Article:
Christianity's spread in the eastern Mediterranean region (by Paul the Apostle) The Apostolic Church was the society led by Jesus' relatives and, to a lesser extent, the apostles. The resurrected Jesus demanded that his teachings be spread across the globe in his "Great Commission." His followers continue this task today, through baptism and the Lord's Supper.
Other important centers of early Christianity included Rome, Corinth, Athens, and Jerusalem. A significant number of Christians lived outside these areas, however; for example, an estimated 10% of all Christians lived in Asia Minor (present-day Turkey). During its first century AD, Christianity had spread to Europe (including Britain), North Africa, South Africa, and Australia.
The number of Christians around the world has been estimated at between 20 and 30 million in the mid-20th century, but recent estimates put the number closer to 200 million. Christianity is the largest religion in Europe, North America, Oceania, and much of Latin America.
For most of its history, Christianity was not considered a major force in the exercise of power, but that changed when Constantine declared Christianity the state religion. After him, several more Christian leaders helped spread the faith by making it possible for others to accept it as their own. These men included St. Francis Xavier in India, St. Peter Claver in South America, and St. Jeanne Jugan in France.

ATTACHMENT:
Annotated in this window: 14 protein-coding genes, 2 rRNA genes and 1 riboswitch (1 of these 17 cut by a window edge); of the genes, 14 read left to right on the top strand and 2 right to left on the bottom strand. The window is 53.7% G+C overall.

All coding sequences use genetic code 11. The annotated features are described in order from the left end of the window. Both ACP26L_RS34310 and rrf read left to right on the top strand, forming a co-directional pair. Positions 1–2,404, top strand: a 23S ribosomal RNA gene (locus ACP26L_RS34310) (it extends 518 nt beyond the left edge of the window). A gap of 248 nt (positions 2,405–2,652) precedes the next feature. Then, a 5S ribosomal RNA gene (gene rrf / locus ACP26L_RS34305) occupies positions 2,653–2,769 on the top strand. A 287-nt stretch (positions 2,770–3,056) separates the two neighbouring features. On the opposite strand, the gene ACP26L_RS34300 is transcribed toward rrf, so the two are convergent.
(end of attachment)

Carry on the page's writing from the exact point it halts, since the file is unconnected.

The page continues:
Christianity originally spread across the Roman Empire's largely Greek-speaking eastern half. The Apostles went widely across the empire, founding congregations in important towns and areas, with Jerusalem being the first, followed by Antioch, Ethiopia, and others. These churches grew quickly, attracting many people who were looking for answers to life's questions.
In addition to spreading the news about Jesus, the Apostles also acted as pastors, helping those who believed find work and use that to provide for their families. They did this by forming local communities where believers could live and eat together and ask questions about how to live a good life. This was different from other religious communities at the time which mainly focused on prayer and meditation; the Apostles' emphasis was on action - including taking political action against slavery, tax collectors, and other things that made them feel uncomfortable.
As time passed, some leaders appeared among the Christians who were not apostles themselves but instead appointed apostles. These include Paul, Peter, and James, the brother of John who is regarded as the father of Christianity. Paul became famous for going on three missionary journeys which took him to almost all five continents. He founded many churches along the way which still exist today. Peter was one of the Twelve and is considered a major prophet of God. He played an important role in establishing the church in Rome and is often referred to as the "Rock" upon which it is built.
Missionary journeys of St. Paul in the eastern Mediterranean. Christianity had spread across the Roman Empire by the reign of Constantine (reigned 306-337 ce). Although paganism and local faiths persisted, by 500 CE, the Roman Empire's population was primarily Christian.
Paul traveled with the goal of planting churches and he succeeded, though not all of his efforts were successful. He founded churches on Malta, Cyprus, and Crete, in addition to cities like Corinth, Athens, and Jerusalem. The first three cities are in the Mediterranean region, while the last two are in Asia Minor (modern-day Turkey).